Prime Minister Chris Hipkins says New Zealand’s relationship with China will require “careful” management going into the future, in the context of an increasingly complex global environment.
Hipkins made the comments in his keynote speech at the China Business Summit in Auckland on Monday morning.
Late last month, Hipkins and Trade Minister Damien O’Connor led a delegation to China – NZ’s first in a post-covid environment.
China is NZ’s largest trading partner, contributing more than $40 billion to the local economy, with dairy, meat and forestry as the top three export products.
The China Business Summit also comes after the United Kingdom joined the Comprehensive and Progressive Agreement for Trans-Pacific Partnership (CPTPP) in Auckland over the weekend.
In his speech, Hipkins said the visit to China needs to be seen against the government’s commitment to provide exporters with a range of options.
It is an “attractive market”, but the finalisation of free trade agreements (FTAs) with the UK, European Union and the CPTPP all give exporters “more favourable terms of trade than before in a wide range of other, equally significant high-value markets”.
Hipkins said as China’s economic influence has grown, the Chinese government has also become more “assertive” in its foreign policy.
“In its own words, China has ‘stood up’ and is now asserting its interests globally.”
He said that while it is normal for states to pursue their interests and to use all the tools at their disposal to exert influence, China’s rise and how it sought to do that is a major driver of increasing strategic competition.
“Our region is becoming more contested, less predictable, and less secure.”
That poses challenges for small countries, such as NZ, that are reliant on the stability and predictability of international rules for prosperity and security.
“In this increasingly complex global environment, our relationship with China will continue to require careful management.”
NZ has been “firm” and consistent in its commitment to its one-China policy, Hipkins said.
China’s ambassador to NZ, Wang Xiaolong, who was on the PM’s recent trip, said the trip was “productive and fruitful”.
It was well received and covered by media in both countries, which shows the solid foundation of the relationship, he said.
Confidence in the Chinese market has been strong in the first half of 2023, with the second-quarter growth figures expected to be higher than those of the first three months.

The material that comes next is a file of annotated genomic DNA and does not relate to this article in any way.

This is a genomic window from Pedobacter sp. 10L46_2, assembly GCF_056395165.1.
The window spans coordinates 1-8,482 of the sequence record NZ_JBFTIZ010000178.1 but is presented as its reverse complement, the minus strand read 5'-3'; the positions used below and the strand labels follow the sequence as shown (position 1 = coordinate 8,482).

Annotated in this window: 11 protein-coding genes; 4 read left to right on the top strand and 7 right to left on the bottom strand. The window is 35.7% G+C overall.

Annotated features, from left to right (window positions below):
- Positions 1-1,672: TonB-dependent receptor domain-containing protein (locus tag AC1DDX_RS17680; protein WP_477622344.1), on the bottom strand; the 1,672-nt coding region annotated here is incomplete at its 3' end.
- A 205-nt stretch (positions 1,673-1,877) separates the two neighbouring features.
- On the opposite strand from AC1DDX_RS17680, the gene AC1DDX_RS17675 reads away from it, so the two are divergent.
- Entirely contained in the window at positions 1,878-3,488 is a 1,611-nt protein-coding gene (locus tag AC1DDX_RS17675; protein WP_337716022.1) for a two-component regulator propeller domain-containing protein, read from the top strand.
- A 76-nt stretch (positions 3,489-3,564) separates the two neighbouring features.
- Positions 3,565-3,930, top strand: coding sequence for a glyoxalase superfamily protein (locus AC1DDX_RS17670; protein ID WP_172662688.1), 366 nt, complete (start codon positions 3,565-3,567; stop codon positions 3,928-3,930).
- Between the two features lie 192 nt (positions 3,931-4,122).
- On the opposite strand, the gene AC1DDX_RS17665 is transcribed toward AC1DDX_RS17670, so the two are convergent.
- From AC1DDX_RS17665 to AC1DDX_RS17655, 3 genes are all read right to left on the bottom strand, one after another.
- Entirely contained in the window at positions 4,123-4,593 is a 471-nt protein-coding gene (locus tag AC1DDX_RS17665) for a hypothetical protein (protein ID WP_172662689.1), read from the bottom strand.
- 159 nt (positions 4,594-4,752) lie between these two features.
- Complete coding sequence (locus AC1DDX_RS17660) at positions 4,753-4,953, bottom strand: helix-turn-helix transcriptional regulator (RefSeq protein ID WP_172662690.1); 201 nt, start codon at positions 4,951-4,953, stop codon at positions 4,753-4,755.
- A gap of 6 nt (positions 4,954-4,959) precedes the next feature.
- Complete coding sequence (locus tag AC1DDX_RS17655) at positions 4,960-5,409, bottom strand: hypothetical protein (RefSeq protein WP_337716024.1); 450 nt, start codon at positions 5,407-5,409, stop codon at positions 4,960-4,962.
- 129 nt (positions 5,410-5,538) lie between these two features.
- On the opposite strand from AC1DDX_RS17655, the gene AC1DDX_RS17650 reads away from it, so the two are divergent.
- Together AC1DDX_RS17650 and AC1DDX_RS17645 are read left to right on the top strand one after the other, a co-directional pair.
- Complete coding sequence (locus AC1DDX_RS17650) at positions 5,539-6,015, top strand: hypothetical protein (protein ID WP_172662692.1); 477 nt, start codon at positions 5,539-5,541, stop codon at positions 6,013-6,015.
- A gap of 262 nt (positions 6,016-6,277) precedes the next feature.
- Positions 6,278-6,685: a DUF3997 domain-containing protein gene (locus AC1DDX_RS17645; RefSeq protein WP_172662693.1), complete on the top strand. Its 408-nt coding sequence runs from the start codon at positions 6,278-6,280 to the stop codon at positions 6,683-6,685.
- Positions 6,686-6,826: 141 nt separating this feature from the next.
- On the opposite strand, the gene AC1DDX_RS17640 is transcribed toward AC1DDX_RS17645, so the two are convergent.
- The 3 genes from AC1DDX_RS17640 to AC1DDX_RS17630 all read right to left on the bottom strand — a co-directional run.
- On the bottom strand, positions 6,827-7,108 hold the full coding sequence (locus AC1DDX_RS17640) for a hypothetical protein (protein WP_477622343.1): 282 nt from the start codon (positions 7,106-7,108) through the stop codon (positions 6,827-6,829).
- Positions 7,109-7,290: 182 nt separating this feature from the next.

NZ and China’s common interests far outweighs differences, he said, with President Xi Jinping always considering NZ a “friend” and “partner”.
While the long-term outlook for China remains unchanged, Xiaolong said the country’s economy could face headwinds both internally and externally.
He pointed to those external headwinds being countries looking to “decouple” themselves and suppress China’s trade.
That was a “very slippery slope” to lower efficiency, Xiaolong said.
Xiaolong said China had decided to apply for membership to the CPTPP because it was well aligned with what it had been doing for many years.
O’Connor said NZ’s relationship with China will require a substantial long-term effort to ensure continued access for exporters.
Australia’s Assistant Trade Minister, Tim Ayres, said China will remain his country’s largest trading partner for some time.
National’s trade spokesperson, Todd McClay, who was trade minister in John Key’s government, said trade has an important part to play so NZ can bring down its debt.
Public trust in trade has been restored with no more protests, and consensus among political parties in parliament.
However, there is work to do to ensure that trust remains so businesses can continue in markets, McClay said.
Over the next five years, work must be completed so the new agreements NZ has signed become operational, he said.